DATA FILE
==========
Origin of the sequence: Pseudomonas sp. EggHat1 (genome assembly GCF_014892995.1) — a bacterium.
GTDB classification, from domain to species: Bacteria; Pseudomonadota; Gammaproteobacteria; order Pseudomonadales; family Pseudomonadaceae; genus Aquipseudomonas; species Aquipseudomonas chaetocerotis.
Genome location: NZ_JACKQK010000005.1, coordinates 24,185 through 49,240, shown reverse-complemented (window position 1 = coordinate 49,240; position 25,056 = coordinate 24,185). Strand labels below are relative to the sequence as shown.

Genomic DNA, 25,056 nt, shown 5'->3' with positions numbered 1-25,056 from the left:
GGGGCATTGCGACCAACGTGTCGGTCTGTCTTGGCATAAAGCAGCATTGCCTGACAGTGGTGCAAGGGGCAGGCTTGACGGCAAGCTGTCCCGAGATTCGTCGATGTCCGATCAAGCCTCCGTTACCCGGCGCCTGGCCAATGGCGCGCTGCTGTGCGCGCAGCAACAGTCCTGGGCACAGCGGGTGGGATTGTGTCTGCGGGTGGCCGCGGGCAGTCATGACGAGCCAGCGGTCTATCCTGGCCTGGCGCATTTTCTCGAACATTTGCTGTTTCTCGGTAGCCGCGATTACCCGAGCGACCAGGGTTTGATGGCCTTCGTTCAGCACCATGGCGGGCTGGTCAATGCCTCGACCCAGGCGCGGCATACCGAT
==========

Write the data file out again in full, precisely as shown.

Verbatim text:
Origin of the sequence: Pseudomonas sp. EggHat1 (genome assembly GCF_014892995.1) — a bacterium.
GTDB classification, from domain to species: Bacteria; Pseudomonadota; Gammaproteobacteria; order Pseudomonadales; family Pseudomonadaceae; genus Aquipseudomonas; species Aquipseudomonas chaetocerotis.
Genome location: NZ_JACKQK010000005.1, coordinates 24,185 through 49,240, shown reverse-complemented (window position 1 = coordinate 49,240; position 25,056 = coordinate 24,185). Strand labels below are relative to the sequence as shown.

Genomic DNA, 25,056 nt, shown 5'->3' with positions numbered 1-25,056 from the left:
GGGGCATTGCGACCAACGTGTCGGTCTGTCTTGGCATAAAGCAGCATTGCCTGACAGTGGTGCAAGGGGCAGGCTTGACGGCAAGCTGTCCCGAGATTCGTCGATGTCCGATCAAGCCTCCGTTACCCGGCGCCTGGCCAATGGCGCGCTGCTGTGCGCGCAGCAACAGTCCTGGGCACAGCGGGTGGGATTGTGTCTGCGGGTGGCCGCGGGCAGTCATGACGAGCCAGCGGTCTATCCTGGCCTGGCGCATTTTCTCGAACATTTGCTGTTTCTCGGTAGCCGCGATTACCCGAGCGACCAGGGTTTGATGGCCTTCGTTCAGCACCATGGCGGGCTGGTCAATGCCTCGACCCAGGCGCGGCATACCGAT